Freddie Mercury is so dominant and prevalent that it's impossible to ignore his contribution to the moustache game. However, secondary to being a poster boy for upper lip decorations, he was also a singer from time-to-time.
Sadly, today marks 27 years since the 'Under Pressure' singer died. But that should mean it is a time to celebrate his talent.
Along with the rest of the members of Queen, Freddie stormed the world with songs that not only fit perfectly in a middle-aged man's Vauxhall Insignia, but also at the end of a club night when everyone is pissed enough to scream the words to 'Don't Stop Me Now'.
The perfect ode to Freddie is that he has been deemed by science to be the greatest singer of all time.
A team of Austrian, Czech, and Swedish researchers found that the average vibrato varies from 5.4 Hz to 6.9 Hz; Mercury's was 7.04 Hz. Who are we to argue with science? Fred is the best.
The proper logistics behind the science can be found in Logopedics Phoniatrics Vocology but you and I both know you're now thinking about finding a bar that plays 'Bohemian Rhapsody' in its entirety at 3am.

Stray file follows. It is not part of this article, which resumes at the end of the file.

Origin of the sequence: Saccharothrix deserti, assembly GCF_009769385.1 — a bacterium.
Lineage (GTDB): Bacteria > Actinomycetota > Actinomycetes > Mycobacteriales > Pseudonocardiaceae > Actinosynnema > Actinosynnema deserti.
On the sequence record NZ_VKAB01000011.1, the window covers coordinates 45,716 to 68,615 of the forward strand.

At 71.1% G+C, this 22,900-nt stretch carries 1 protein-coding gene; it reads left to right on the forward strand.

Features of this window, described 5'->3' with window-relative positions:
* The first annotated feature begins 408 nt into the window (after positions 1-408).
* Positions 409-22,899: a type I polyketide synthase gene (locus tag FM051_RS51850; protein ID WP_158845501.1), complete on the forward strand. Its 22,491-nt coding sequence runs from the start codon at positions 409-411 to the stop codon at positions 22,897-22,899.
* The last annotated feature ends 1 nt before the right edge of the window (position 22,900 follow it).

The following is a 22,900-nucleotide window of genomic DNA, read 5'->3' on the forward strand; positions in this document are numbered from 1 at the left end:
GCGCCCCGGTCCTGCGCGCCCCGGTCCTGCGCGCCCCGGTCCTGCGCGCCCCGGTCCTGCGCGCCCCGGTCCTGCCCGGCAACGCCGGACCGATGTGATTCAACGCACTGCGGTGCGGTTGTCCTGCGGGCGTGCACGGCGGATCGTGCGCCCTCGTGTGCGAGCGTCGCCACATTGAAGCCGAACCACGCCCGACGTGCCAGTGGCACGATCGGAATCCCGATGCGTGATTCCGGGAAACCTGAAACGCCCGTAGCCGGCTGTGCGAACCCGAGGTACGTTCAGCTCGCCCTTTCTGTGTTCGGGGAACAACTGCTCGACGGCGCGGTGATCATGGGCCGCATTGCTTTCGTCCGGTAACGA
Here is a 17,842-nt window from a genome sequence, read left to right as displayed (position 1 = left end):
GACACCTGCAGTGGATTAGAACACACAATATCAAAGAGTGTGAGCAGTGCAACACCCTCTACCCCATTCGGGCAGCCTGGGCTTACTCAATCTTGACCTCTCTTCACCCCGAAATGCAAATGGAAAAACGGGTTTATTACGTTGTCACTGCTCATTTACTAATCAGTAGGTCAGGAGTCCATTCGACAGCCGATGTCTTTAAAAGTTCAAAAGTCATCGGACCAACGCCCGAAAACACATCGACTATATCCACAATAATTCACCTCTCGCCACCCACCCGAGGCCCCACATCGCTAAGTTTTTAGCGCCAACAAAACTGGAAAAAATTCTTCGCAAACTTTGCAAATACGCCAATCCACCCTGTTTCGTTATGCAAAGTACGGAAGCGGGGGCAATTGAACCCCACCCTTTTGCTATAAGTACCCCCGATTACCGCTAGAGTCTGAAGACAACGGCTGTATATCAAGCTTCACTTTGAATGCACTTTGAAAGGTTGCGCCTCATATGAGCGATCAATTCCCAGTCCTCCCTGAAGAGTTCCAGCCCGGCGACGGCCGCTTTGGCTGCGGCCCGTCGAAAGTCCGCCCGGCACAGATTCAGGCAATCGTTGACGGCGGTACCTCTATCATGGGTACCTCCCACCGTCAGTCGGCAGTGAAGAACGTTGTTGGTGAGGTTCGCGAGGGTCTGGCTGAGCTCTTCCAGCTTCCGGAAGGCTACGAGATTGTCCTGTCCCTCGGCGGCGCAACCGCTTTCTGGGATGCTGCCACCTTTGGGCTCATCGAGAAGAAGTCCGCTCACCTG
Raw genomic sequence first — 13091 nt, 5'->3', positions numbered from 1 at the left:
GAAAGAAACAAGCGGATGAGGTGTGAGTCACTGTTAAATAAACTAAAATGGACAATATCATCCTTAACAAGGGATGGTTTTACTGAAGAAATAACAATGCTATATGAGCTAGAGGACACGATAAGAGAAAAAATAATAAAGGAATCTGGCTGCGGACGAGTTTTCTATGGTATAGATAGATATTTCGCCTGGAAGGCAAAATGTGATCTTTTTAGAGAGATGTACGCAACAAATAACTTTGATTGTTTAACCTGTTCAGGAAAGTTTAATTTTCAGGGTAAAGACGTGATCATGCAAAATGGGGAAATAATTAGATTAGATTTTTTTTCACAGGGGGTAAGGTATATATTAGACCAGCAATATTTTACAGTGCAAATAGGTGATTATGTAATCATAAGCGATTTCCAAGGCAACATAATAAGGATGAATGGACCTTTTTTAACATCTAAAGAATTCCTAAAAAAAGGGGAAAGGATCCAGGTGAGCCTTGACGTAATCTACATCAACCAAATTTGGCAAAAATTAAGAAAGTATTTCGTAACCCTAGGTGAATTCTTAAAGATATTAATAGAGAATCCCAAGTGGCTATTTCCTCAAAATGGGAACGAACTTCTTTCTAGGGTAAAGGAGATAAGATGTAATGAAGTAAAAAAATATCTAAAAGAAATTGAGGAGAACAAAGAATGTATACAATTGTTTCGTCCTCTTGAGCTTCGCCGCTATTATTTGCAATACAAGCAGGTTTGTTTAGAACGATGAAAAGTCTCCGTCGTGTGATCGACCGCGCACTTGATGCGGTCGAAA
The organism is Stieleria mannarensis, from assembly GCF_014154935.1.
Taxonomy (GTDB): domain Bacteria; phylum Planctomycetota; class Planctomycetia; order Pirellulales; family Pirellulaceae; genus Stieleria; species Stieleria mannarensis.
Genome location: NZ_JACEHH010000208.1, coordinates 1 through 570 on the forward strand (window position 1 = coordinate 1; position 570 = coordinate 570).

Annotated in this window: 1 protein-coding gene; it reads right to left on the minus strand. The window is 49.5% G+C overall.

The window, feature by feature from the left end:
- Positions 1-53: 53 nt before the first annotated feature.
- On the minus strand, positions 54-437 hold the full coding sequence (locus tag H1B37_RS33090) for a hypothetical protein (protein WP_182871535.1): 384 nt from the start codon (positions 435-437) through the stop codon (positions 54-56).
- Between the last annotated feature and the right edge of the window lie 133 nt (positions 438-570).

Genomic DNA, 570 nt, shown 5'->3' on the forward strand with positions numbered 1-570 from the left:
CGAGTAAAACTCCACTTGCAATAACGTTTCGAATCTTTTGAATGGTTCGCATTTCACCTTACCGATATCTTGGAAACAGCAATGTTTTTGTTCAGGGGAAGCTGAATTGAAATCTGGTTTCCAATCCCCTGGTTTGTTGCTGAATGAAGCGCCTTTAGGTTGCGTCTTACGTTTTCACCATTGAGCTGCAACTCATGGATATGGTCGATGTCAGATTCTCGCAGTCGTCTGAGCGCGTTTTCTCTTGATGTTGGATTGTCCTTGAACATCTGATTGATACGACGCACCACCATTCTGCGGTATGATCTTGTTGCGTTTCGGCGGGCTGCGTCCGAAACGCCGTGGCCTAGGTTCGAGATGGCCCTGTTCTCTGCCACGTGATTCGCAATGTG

September 5 marked what would have been the legendary singer's 72nd birthday and staff from Heathrow airport's baggage handling department re-enacted some classic Mercury moves to the song 'I Want To Break Free'.
Freddie - who was born Farrokh Bulsara - used to work as a British Airways baggage handler at Heathrow Airport whilst he was a young man living in Feltham.
One of the stars of the tribute video, Baggage Manager Adam Dewey, spoke before the video was filmed, and said: "Freddie Mercury is an undisputed rock legend and it has been an absolute blast planning his birthday celebrations at Heathrow Airport, where he once worked.
"Myself and the other baggage handlers taking part have put everything into these dance routines and we can't wait to see the faces on holidaymakers when they strut their stuff in the arrivals hall."
If the performance wasn't enough, Heathrow was also giving free lounge passes away to passengers called Freddie, Fred, Frederick, or Farrokh. Along with their travelling companions, they were granted access into British Airway's posh lounges.
Featured Image Credit: PA